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Fire Safety for Facilities Management Personnel – Emergency Escape Lighting – Part 169

September 26, 2022 10:40 am

Lawrence Webster Forrest (LWF) is a specialist fire engineering and fire risk management consultancy whose aim is to give information on best practice in fire safety for facilities management personnel through this blog series. In part 168, LWF discussed Central Battery Emergency Escape Lighting Systems before considering Emergency Generators. In part 169, we look at the modes of operation of luminaires and the duration of emergency escape lighting.

Luminaires have three possible modes of operation, as follows:

Non-maintained – the luminaire operates only when the normal lighting system fails

Maintained – the luminaire is illuminated at all times

Combined – (maintained or non-maintained) one lamp in the luminaire becomes operational when energized by the emergency supply when normal supply fails, the other lamp is energized from the normal mains supply

Maintained and non-maintained does not refer in any way to the maintenance schedule for the lighting system, it refers only to the mode and method of lighting.

Illuminated exit signs are usually lit at all times, either by the maintained or combined maintained methods. Maintained emergency escape lighting is commonly provided in cinemas, theatres, concert halls, nightclubs or any place of public assembly where the lights are habitually lowered.

Duration of emergency escape lighting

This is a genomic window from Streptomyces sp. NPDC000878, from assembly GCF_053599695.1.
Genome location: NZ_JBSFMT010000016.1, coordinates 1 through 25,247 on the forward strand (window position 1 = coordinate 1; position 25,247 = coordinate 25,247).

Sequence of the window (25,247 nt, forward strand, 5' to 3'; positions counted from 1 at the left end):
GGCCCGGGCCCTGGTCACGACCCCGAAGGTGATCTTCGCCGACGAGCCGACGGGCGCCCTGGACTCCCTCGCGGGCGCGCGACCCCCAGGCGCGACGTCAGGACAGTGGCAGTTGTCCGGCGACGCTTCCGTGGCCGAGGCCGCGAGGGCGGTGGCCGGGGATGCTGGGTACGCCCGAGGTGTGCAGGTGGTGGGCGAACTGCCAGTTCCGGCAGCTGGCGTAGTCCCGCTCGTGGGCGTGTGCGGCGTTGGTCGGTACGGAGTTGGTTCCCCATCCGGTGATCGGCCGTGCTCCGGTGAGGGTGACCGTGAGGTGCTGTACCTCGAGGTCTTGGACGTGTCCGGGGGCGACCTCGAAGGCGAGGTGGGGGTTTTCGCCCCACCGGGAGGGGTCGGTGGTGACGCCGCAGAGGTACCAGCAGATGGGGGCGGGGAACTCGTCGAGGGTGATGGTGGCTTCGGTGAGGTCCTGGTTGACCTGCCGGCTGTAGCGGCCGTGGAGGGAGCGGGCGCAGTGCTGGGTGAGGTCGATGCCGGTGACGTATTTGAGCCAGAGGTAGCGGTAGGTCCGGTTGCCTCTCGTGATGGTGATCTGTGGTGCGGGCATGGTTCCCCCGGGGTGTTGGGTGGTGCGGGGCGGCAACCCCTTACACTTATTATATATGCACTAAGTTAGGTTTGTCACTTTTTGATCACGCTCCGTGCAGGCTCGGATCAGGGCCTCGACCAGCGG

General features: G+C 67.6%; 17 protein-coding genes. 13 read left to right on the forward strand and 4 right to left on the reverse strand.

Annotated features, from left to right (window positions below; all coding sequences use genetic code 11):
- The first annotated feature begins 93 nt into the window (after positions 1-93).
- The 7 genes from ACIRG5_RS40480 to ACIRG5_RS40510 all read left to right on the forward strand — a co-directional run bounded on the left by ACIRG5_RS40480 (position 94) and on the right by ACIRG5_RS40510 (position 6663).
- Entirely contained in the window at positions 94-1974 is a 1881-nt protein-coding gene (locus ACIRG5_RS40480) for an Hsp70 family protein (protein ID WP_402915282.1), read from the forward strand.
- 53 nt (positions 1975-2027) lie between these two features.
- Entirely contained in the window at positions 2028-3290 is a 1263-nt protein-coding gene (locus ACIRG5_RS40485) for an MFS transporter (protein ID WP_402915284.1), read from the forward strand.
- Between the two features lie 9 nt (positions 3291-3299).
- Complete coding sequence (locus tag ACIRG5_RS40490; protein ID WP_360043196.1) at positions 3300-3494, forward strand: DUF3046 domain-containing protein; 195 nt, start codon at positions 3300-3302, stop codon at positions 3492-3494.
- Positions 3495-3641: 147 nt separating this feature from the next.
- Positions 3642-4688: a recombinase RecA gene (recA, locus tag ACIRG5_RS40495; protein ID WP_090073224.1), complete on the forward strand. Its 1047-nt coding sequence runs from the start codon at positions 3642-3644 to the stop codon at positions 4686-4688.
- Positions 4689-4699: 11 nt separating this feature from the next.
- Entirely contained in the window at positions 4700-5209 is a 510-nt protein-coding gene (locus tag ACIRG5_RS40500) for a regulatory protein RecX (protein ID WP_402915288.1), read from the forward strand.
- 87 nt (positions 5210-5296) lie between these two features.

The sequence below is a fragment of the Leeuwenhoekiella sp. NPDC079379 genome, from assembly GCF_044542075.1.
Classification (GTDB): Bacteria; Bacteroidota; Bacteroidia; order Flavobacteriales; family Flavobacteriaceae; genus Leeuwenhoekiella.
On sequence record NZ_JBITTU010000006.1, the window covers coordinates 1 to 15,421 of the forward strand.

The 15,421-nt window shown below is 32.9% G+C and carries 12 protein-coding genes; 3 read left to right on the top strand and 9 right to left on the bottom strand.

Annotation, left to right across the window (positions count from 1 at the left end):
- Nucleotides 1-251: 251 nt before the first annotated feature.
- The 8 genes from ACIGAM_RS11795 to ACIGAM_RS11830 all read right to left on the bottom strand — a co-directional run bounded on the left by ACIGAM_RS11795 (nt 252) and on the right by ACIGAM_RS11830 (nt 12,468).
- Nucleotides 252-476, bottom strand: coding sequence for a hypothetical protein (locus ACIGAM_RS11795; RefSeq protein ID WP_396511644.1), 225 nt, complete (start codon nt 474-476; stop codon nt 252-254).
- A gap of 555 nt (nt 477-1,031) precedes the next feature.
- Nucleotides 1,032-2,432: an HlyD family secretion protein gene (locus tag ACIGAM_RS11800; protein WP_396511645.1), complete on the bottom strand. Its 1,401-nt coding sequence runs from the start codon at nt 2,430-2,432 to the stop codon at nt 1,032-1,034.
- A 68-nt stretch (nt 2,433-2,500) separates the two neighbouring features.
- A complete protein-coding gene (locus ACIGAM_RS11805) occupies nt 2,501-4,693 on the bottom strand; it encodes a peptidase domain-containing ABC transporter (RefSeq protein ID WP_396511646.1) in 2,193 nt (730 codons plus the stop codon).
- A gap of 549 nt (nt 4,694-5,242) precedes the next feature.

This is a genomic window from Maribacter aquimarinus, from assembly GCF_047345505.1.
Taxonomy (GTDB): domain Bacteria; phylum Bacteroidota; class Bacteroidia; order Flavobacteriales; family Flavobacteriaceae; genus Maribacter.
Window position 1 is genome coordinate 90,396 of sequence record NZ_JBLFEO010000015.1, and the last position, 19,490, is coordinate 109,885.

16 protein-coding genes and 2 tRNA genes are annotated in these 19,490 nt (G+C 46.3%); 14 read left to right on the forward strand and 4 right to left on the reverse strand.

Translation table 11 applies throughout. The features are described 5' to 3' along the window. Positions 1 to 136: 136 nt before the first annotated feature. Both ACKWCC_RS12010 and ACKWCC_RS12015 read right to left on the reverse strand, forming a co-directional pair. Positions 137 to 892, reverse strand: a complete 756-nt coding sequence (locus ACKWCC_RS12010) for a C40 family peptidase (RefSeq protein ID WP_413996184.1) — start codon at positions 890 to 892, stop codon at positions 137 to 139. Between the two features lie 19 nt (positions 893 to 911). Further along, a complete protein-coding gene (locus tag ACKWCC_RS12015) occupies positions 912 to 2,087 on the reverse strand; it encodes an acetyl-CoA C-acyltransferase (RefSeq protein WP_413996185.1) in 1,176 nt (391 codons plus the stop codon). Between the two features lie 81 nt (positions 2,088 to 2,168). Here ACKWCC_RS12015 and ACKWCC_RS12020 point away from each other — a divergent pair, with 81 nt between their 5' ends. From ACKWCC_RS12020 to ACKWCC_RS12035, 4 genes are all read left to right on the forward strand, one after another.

BS 5266-1 Code of Practice for Emergency Lighting recommends a duration of 1 or 3 hours for emergency escape lighting depending upon the type of occupancy.

In premises where people might sleep or be largely unfamiliar with their surroundings – cinemas, theatres, sports venues, public houses, restaurants etc. 3 hours duration is recommended.

In other premises, such as offices, shops, some factories, a 1 hour duration is considered acceptable.

Although a 1 hour duration system might be sufficient for some occupancies, in practice, 3 hour systems are often installed in those too. The reasoning is purely practical and based on the fact that the building need not be evacuated if there is a total power failure that does not exceed 2 hours in duration and allows for the immediate reoccupation of the building. A 1 hour system would require the system to be recharged before it could be occupied again. In most businesses, a cessation of activity to allow the system to be recharged would be more costly than installing the 3 hour system in the first instance.

In part 170 of this series, LWF will discuss the siting of luminaires. In the meantime, if you have any queries about your own facilities or wish to discuss this blog series, please contact LWF on freephone 0800 410 1130.


Lawrence Webster Forrest is a fire engineering consultancy based in Surrey with over 25 years’ experience, which provides a wide range of consultancy services to professionals involved in the design, development and construction and operation of buildings.


While care has been taken to ensure that information contained in LWF’s publications is true and correct at the time of publication, changes in circumstances after the time of publication may impact on the accuracy of this information.

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